We Didn’t Declare the New Cold War, but We Must Win It

China’s Foreign Minister Wang Yi says the United States is pushing the two countries to the brink of a new cold war.

David Ridenour

David Ridenour

On the brink? No, we’ve been in that cold war for years with China. The Trump administration is just the first administration to fight back.

Yi decried the recent expulsion of his country’s diplomats from Houston as “a political provocation unilaterally launched by the U.S. side … that will sabotage China-U.S. relations.”

Apparently, China considers anything other than capitulation to be a provocation.

The consulate was ordered to close to “protect American intellectual property and Americans’ private information” and was long overdue. Every year, China steals between $300 billion and $600 billion worth of technology from the U.S., and it does so explicitly to gain economic and military advantage over the U.S.

Closing the consulate was a good first step, but it’s nowhere near enough. The problem is that espionage isn’t just being committed by China’s diplomatic corps. Every Chinese student, scientist, academic, and businessman in this country with access to sensitive information must be assumed to be transmitting it directly to Beijing. That’s because Chinese nationals are required to do so as part of China’s civilian-military fusion strategy through which China seeks to develop a military to rival America by 2049.

As Chinese General Secretary Xi Jinping put it, “Civil-military integration is beneficial to strengthening China’s hidden war potential.”

But China isn’t just building its military capacity. It’s building a sophisticated propaganda apparatus to break America’s public will to stand up to Chinese aggression.

It currently sponsors Confucius Institutes on some 100 college campuses in the U.S. Although billed as innocuous programs to promote and teach Chinese language and culture, the institutes are used by China to collect sensitive data, promote Chinese propaganda and influence the curriculum of U.S. universities.

Don’t take my word for it: Chinese Politburo member Li Changchun said the Confucius Institutes are a means of exerting “soft power. … Using the excuse of teaching Chinese language, everything looks reasonable.”

China also uses its billions in investments in Hollywood movies and the lure of access to its lucrative market as leverage to influence Hollywood to advance its propaganda objectives. In the 2012 Red Dawn remake, for example, China forced the studio to change the storyline completely, making the invading armies from North Korea rather than China. And in the Top Gun sequel, Chinese censors made the studio remove a Taiwan flag from Maverick’s flight jacket.

China maintains a huge network of media outlets to spread its disinformation in the West, some overt and some covert. As the Hoover Institution notes, “China has less-attributable or unattributable communication options that it can draw on to influence opinions. These include content farms, ‘astroturf’ commenter brigades and fabricated accounts and personas on social media channels.”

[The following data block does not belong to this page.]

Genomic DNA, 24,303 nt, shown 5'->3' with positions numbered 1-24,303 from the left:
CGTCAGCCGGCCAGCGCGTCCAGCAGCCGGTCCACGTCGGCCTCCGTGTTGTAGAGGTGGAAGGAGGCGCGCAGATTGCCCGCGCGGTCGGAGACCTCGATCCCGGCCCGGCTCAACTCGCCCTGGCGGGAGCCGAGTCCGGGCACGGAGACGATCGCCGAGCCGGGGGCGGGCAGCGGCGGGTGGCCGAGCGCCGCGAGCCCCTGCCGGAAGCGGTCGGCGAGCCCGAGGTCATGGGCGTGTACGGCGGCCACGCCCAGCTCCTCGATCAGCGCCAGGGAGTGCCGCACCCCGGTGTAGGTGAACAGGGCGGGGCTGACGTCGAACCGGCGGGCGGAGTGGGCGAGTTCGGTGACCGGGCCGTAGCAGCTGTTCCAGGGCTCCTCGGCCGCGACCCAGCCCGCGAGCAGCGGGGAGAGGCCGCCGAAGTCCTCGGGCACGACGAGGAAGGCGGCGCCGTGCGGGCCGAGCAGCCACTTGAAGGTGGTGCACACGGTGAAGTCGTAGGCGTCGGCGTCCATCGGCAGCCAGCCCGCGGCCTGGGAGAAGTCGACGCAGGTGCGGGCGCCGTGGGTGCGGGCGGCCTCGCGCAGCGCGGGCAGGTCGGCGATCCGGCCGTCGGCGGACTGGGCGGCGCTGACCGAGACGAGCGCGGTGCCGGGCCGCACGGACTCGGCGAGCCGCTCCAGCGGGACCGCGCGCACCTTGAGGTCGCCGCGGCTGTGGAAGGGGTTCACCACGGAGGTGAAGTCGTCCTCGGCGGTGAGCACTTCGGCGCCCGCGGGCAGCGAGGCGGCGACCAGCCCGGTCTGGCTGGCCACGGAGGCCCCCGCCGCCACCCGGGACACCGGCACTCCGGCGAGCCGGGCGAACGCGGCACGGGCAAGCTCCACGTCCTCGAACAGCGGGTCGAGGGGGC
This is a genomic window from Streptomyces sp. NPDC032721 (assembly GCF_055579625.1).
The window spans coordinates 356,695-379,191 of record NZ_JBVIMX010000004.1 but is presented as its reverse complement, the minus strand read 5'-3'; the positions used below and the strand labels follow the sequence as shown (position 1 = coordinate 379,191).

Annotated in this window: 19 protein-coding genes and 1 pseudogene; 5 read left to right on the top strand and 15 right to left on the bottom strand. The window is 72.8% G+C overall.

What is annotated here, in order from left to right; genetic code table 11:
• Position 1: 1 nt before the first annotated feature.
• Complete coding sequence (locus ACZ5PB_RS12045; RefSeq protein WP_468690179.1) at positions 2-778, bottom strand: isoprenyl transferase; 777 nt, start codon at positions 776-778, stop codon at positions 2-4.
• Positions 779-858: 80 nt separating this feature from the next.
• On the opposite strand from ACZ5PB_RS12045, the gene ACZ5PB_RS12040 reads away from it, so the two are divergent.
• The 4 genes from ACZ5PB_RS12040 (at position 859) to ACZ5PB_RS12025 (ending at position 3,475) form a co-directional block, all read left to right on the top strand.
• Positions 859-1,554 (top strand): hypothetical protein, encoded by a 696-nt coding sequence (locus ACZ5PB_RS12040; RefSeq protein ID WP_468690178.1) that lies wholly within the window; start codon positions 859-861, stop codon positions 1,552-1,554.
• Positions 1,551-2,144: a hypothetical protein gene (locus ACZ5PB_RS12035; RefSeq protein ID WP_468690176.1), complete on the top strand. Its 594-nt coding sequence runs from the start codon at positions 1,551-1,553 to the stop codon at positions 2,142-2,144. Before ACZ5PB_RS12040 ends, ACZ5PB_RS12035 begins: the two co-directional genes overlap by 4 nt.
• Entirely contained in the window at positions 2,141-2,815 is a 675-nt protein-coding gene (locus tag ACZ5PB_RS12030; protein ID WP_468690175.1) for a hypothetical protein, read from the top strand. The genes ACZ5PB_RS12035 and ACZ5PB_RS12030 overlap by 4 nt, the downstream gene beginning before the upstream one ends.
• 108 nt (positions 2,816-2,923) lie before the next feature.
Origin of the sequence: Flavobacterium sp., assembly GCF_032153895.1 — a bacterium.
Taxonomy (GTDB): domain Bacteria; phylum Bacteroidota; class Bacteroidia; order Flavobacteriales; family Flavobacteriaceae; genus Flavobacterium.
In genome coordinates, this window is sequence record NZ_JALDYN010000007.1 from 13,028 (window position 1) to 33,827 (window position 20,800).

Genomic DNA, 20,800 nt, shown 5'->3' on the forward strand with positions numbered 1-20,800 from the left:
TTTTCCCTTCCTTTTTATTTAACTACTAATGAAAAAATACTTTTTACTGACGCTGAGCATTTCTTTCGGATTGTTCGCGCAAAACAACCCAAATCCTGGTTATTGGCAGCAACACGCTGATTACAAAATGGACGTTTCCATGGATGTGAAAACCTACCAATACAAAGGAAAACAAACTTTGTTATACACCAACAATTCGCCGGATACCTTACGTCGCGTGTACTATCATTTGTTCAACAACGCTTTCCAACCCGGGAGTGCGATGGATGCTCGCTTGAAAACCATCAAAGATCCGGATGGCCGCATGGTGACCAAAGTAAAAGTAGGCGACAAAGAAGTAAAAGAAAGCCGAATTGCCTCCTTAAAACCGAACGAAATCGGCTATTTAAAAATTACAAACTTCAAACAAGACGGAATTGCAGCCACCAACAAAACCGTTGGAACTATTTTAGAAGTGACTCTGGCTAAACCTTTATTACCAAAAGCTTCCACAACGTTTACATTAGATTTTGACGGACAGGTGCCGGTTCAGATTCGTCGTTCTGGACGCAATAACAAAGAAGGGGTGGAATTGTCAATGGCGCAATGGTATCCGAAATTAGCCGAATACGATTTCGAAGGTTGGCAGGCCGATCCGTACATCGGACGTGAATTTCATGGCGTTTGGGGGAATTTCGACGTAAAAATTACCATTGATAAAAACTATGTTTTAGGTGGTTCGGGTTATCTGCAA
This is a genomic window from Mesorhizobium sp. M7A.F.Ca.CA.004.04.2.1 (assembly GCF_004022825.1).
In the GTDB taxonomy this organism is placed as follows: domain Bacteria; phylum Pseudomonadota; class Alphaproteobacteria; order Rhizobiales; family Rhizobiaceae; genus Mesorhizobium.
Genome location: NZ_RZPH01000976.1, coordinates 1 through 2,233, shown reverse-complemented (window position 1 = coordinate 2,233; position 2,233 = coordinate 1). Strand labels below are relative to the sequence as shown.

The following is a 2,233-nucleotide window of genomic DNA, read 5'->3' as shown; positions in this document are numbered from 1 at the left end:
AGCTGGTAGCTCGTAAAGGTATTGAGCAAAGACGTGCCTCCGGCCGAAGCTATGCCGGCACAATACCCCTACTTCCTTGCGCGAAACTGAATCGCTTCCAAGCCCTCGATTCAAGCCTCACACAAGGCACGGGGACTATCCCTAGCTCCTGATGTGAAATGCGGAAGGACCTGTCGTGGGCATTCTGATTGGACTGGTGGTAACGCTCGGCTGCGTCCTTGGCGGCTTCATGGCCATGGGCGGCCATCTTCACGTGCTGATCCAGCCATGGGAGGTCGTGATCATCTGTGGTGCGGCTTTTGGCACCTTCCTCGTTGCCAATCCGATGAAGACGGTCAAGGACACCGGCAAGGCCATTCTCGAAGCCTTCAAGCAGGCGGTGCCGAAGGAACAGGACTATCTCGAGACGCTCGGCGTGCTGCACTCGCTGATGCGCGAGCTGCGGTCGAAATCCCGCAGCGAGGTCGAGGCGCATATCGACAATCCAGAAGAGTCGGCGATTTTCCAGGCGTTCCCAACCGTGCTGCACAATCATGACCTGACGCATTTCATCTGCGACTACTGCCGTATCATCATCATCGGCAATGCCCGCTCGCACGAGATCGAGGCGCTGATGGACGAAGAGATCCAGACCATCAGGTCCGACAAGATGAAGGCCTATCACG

At the same time, China has used predatory pricing to make the U.S. dependent on it for critical materials to give China the edge in the event of a conflict. According to the Henry Jackson Society, the U.S. now depends on China for 27.8% of goods that service critical industries, including 68% of our rare earth minerals.

The COVID-19 crisis should have served as a wake-up call.

Secretary of State Mike Pompeo said there is “enormous evidence” that the source of the virus was Wuhan Institute of Virology, not a wet market as Chinese officials insisted. The Chinese then suppressed information about COVID-19 that could have saved hundreds of thousands of lives. Chinese officials lied about human-to-human transmission risks, muzzled a whistleblower who tried to warn the world, and blocked domestic travel to Wuhan to protect Chinese while allowing international travel to continue.

China has a long history of endangering America when it suited its purpose. In 2008, 149 people in the U.S. died after using Chinese-produced heparin manufactured using a cheaper alternative compound. The same year, the Chinese shipped toothpaste to the U.S. tainted with a poisonous compound used in antifreeze and solvents.

China considers the U.S. its greatest geopolitical and economic enemy, and it’s time U.S. policy to recognize this.

The National Center for Public Policy Research has devised a nine-point plan, “Beyond COVID-19,” that does just that. It calls for continuing the ban on travel to and from China until the Chinese come clean on COVID-19, increasing the types and number of investments subject to security reviews by the Committee on Foreign Investments in the U.S., and expanding use of the International Emergency Economic Powers Act to restrict new U.S. investments in China in critical sectors.

We didn’t want a cold war with China. But now that it has started, we need to win it.

David Ridenour is the president of the National Center for Public Policy Research. Follow him on Twitter @DavidARidenour and on Parler @DavidARidenour. This was first published by the Washington Examiner.

The National Center for Public Policy Research is a communications and research foundation supportive of a strong national defense and dedicated to providing free market solutions to today’s public policy problems. We believe that the principles of a free market, individual liberty and personal responsibility provide the greatest hope for meeting the challenges facing America in the 21st century.